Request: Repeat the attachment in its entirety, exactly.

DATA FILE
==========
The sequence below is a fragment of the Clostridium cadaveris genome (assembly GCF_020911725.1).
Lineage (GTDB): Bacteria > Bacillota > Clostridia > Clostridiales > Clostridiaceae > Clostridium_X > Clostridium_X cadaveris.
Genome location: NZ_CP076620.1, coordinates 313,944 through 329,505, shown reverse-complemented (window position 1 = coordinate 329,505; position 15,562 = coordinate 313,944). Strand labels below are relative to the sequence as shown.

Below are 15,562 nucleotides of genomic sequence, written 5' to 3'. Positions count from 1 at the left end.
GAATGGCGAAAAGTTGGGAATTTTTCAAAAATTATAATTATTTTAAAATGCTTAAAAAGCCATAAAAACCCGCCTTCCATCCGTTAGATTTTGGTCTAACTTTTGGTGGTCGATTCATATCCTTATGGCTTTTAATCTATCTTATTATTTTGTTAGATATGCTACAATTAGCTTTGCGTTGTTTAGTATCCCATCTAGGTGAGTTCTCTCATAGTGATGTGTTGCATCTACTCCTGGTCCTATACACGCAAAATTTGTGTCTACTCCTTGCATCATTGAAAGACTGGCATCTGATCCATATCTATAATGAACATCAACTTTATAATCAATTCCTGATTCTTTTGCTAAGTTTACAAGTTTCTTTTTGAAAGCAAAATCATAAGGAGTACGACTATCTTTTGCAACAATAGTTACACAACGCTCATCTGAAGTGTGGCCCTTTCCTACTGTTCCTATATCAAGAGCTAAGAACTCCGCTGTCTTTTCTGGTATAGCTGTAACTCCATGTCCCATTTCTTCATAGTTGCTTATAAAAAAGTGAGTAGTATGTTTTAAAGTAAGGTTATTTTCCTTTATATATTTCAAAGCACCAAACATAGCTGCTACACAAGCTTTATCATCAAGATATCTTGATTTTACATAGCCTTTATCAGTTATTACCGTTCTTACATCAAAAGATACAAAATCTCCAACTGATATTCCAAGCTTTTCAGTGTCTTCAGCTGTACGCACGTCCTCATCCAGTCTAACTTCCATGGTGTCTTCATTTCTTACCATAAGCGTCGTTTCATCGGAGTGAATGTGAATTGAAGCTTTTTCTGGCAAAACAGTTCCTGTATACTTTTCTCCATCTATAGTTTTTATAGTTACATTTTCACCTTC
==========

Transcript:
The sequence below is a fragment of the Clostridium cadaveris genome (assembly GCF_020911725.1).
Lineage (GTDB): Bacteria > Bacillota > Clostridia > Clostridiales > Clostridiaceae > Clostridium_X > Clostridium_X cadaveris.
Genome location: NZ_CP076620.1, coordinates 313,944 through 329,505, shown reverse-complemented (window position 1 = coordinate 329,505; position 15,562 = coordinate 313,944). Strand labels below are relative to the sequence as shown.

Below are 15,562 nucleotides of genomic sequence, written 5' to 3'. Positions count from 1 at the left end.
GAATGGCGAAAAGTTGGGAATTTTTCAAAAATTATAATTATTTTAAAATGCTTAAAAAGCCATAAAAACCCGCCTTCCATCCGTTAGATTTTGGTCTAACTTTTGGTGGTCGATTCATATCCTTATGGCTTTTAATCTATCTTATTATTTTGTTAGATATGCTACAATTAGCTTTGCGTTGTTTAGTATCCCATCTAGGTGAGTTCTCTCATAGTGATGTGTTGCATCTACTCCTGGTCCTATACACGCAAAATTTGTGTCTACTCCTTGCATCATTGAAAGACTGGCATCTGATCCATATCTATAATGAACATCAACTTTATAATCAATTCCTGATTCTTTTGCTAAGTTTACAAGTTTCTTTTTGAAAGCAAAATCATAAGGAGTACGACTATCTTTTGCAACAATAGTTACACAACGCTCATCTGAAGTGTGGCCCTTTCCTACTGTTCCTATATCAAGAGCTAAGAACTCCGCTGTCTTTTCTGGTATAGCTGTAACTCCATGTCCCATTTCTTCATAGTTGCTTATAAAAAAGTGAGTAGTATGTTTTAAAGTAAGGTTATTTTCCTTTATATATTTCAAAGCACCAAACATAGCTGCTACACAAGCTTTATCATCAAGATATCTTGATTTTACATAGCCTTTATCAGTTATTACCGTTCTTACATCAAAAGATACAAAATCTCCAACTGATATTCCAAGCTTTTCAGTGTCTTCAGCTGTACGCACGTCCTCATCCAGTCTAACTTCCATGGTGTCTTCATTTCTTACCATAAGCGTCGTTTCATCGGAGTGAATGTGAATTGAAGCTTTTTCTGGCAAAACAGTTCCTGTATACTTTTCTCCATCTATAGTTTTTATAGTTACATTTTCACCTTC